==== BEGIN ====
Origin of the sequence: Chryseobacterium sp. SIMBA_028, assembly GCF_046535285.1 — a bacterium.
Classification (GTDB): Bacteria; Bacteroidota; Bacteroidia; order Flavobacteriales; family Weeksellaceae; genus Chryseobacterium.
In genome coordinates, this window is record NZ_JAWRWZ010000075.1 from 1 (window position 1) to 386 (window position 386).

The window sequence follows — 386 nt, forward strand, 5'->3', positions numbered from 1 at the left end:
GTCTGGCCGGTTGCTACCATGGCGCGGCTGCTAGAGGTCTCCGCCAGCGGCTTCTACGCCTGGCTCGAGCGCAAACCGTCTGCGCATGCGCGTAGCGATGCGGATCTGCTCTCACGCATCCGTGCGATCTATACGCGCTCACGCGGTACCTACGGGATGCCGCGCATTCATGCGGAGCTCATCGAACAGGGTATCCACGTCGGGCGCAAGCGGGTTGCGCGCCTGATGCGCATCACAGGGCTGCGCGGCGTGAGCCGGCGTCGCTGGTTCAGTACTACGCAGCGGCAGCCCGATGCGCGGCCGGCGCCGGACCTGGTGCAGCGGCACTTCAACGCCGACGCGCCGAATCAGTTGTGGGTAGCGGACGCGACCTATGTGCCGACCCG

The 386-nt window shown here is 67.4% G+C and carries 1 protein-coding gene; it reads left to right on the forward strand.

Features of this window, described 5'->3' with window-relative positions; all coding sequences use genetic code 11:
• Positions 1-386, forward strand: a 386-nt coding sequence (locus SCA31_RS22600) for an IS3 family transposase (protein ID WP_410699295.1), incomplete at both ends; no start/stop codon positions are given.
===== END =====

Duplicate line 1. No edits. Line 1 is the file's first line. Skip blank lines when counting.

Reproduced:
Origin of the sequence: Chryseobacterium sp. SIMBA_028, assembly GCF_046535285.1 — a bacterium.